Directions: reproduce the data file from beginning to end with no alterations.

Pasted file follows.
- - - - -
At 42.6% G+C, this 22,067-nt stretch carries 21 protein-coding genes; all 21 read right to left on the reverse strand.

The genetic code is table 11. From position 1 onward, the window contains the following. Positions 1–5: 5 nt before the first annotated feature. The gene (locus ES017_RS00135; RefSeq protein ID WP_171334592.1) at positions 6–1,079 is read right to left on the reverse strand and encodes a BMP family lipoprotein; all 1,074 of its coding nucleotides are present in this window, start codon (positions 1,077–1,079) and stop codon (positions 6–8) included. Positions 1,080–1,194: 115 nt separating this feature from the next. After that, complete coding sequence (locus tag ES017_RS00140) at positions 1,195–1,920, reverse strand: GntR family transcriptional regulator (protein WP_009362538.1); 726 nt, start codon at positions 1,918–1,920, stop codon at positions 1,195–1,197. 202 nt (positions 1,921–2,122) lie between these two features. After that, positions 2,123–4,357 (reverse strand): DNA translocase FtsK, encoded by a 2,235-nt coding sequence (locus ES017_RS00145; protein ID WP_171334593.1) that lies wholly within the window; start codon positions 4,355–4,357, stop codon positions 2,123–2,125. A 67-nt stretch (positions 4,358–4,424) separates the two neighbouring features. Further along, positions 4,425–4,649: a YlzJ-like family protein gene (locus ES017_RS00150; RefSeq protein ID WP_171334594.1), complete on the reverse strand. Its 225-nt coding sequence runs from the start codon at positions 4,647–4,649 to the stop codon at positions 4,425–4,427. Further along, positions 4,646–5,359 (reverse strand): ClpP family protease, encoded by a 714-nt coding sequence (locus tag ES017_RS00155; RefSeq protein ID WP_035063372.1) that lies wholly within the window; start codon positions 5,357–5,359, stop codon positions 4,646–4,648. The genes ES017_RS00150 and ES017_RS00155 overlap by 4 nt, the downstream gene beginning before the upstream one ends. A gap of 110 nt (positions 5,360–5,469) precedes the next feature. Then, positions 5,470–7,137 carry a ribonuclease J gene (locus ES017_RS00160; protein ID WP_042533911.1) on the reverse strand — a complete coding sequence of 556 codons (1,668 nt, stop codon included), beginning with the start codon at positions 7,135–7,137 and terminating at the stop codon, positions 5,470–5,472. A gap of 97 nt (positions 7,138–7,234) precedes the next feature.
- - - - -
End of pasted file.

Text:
At 42.6% G+C, this 22,067-nt stretch carries 21 protein-coding genes; all 21 read right to left on the reverse strand.

The genetic code is table 11. From position 1 onward, the window contains the following. Positions 1–5: 5 nt before the first annotated feature. The gene (locus ES017_RS00135; RefSeq protein ID WP_171334592.1) at positions 6–1,079 is read right to left on the reverse strand and encodes a BMP family lipoprotein; all 1,074 of its coding nucleotides are present in this window, start codon (positions 1,077–1,079) and stop codon (positions 6–8) included. Positions 1,080–1,194: 115 nt separating this feature from the next. After that, complete coding sequence (locus tag ES017_RS00140) at positions 1,195–1,920, reverse strand: GntR family transcriptional regulator (protein WP_009362538.1); 726 nt, start codon at positions 1,918–1,920, stop codon at positions 1,195–1,197. 202 nt (positions 1,921–2,122) lie between these two features. After that, positions 2,123–4,357 (reverse strand): DNA translocase FtsK, encoded by a 2,235-nt coding sequence (locus ES017_RS00145; protein ID WP_171334593.1) that lies wholly within the window; start codon positions 4,355–4,357, stop codon positions 2,123–2,125. A 67-nt stretch (positions 4,358–4,424) separates the two neighbouring features. Further along, positions 4,425–4,649: a YlzJ-like family protein gene (locus ES017_RS00150; RefSeq protein ID WP_171334594.1), complete on the reverse strand. Its 225-nt coding sequence runs from the start codon at positions 4,647–4,649 to the stop codon at positions 4,425–4,427. Further along, positions 4,646–5,359 (reverse strand): ClpP family protease, encoded by a 714-nt coding sequence (locus tag ES017_RS00155; RefSeq protein ID WP_035063372.1) that lies wholly within the window; start codon positions 5,357–5,359, stop codon positions 4,646–4,648. The genes ES017_RS00150 and ES017_RS00155 overlap by 4 nt, the downstream gene beginning before the upstream one ends. A gap of 110 nt (positions 5,360–5,469) precedes the next feature. Then, positions 5,470–7,137 carry a ribonuclease J gene (locus ES017_RS00160; protein ID WP_042533911.1) on the reverse strand — a complete coding sequence of 556 codons (1,668 nt, stop codon included), beginning with the start codon at positions 7,135–7,137 and terminating at the stop codon, positions 5,470–5,472. A gap of 97 nt (positions 7,138–7,234) precedes the next feature.